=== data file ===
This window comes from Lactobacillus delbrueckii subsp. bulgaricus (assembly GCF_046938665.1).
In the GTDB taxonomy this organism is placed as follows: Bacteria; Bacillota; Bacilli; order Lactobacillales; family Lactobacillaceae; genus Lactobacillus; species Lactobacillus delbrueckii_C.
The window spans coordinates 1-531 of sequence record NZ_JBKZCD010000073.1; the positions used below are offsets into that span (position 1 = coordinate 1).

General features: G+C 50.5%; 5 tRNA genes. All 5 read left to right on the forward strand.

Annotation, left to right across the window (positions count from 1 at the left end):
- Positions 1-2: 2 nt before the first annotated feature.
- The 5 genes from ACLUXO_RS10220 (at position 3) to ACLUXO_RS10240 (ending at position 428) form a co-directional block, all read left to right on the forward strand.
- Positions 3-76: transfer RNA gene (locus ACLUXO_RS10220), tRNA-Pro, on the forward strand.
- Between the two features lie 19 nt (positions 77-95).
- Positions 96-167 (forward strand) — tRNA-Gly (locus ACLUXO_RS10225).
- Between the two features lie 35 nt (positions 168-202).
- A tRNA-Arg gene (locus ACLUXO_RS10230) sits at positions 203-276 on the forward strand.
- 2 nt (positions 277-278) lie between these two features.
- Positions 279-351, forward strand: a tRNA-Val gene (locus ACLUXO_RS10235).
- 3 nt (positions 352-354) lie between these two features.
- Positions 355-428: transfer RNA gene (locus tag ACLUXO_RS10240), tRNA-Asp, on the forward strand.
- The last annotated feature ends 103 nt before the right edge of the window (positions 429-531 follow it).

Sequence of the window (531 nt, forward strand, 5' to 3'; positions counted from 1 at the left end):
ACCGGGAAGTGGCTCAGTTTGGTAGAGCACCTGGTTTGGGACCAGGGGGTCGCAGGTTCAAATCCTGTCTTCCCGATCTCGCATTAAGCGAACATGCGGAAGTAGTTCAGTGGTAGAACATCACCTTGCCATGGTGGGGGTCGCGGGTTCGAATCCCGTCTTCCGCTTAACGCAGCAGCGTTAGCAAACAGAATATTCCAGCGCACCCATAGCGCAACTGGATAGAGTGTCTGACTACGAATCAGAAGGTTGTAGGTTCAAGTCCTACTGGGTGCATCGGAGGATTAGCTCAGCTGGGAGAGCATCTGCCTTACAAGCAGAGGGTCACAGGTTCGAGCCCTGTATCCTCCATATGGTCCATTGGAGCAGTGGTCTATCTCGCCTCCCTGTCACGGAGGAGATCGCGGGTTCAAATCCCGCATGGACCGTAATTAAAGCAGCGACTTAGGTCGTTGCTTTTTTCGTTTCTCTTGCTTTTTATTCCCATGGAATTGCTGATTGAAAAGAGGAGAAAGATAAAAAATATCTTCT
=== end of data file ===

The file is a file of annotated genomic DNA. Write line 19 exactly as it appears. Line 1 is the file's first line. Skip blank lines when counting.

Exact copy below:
ACCGGGAAGTGGCTCAGTTTGGTAGAGCACCTGGTTTGGGACCAGGGGGTCGCAGGTTCAAATCCTGTCTTCCCGATCTCGCATTAAGCGAACATGCGGAAGTAGTTCAGTGGTAGAACATCACCTTGCCATGGTGGGGGTCGCGGGTTCGAATCCCGTCTTCCGCTTAACGCAGCAGCGTTAGCAAACAGAATATTCCAGCGCACCCATAGCGCAACTGGATAGAGTGTCTGACTACGAATCAGAAGGTTGTAGGTTCAAGTCCTACTGGGTGCATCGGAGGATTAGCTCAGCTGGGAGAGCATCTGCCTTACAAGCAGAGGGTCACAGGTTCGAGCCCTGTATCCTCCATATGGTCCATTGGAGCAGTGGTCTATCTCGCCTCCCTGTCACGGAGGAGATCGCGGGTTCAAATCCCGCATGGACCGTAATTAAAGCAGCGACTTAGGTCGTTGCTTTTTTCGTTTCTCTTGCTTTTTATTCCCATGGAATTGCTGATTGAAAAGAGGAGAAAGATAAAAAATATCTTCT